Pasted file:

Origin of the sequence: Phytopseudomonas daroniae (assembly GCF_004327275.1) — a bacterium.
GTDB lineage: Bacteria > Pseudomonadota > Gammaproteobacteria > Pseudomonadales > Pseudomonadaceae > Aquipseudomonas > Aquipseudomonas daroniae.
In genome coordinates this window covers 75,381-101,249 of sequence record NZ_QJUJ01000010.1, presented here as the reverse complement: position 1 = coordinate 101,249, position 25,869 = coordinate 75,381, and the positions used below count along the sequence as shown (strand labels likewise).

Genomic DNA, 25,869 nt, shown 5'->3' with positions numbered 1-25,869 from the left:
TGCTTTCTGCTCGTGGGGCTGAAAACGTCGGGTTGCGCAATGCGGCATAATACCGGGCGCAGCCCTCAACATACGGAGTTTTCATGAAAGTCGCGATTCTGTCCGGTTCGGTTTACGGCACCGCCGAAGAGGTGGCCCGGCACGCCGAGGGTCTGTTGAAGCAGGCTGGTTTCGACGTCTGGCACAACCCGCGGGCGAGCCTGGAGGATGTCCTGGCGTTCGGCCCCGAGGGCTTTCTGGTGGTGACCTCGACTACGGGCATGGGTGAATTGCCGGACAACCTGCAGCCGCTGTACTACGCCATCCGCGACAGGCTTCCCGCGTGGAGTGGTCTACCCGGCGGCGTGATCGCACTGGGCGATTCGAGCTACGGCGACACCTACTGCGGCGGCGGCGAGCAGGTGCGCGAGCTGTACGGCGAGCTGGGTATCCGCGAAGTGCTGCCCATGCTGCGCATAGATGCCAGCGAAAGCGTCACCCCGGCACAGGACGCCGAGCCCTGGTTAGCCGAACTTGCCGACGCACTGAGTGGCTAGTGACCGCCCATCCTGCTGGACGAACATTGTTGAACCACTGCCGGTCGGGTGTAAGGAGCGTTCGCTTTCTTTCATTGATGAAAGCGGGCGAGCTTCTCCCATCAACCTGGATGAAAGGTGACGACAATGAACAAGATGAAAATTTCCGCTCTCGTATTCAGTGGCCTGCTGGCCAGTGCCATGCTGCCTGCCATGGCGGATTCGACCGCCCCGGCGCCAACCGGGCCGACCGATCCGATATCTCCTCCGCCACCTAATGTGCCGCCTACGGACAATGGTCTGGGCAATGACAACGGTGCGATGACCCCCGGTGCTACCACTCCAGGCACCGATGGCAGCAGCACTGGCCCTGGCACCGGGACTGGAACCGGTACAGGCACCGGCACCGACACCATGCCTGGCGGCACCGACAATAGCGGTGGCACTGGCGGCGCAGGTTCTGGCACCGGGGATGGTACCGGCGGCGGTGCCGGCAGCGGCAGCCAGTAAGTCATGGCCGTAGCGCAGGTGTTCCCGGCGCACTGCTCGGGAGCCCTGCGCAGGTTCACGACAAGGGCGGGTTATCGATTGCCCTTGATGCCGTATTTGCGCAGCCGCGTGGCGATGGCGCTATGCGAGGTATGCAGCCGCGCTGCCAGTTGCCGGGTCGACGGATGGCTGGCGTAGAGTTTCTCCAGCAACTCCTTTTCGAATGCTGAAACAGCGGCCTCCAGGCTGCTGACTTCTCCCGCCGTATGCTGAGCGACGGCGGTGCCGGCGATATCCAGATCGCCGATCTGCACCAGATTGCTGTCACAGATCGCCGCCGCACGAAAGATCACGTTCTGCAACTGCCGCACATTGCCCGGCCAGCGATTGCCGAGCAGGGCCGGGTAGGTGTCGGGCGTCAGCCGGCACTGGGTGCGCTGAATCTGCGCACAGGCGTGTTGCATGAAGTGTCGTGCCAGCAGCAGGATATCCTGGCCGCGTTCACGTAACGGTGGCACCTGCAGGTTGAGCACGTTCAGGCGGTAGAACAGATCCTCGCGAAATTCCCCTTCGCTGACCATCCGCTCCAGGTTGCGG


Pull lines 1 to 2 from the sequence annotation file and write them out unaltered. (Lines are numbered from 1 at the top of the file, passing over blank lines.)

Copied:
Origin of the sequence: Phytopseudomonas daroniae (assembly GCF_004327275.1) — a bacterium.
GTDB lineage: Bacteria > Pseudomonadota > Gammaproteobacteria > Pseudomonadales > Pseudomonadaceae > Aquipseudomonas > Aquipseudomonas daroniae.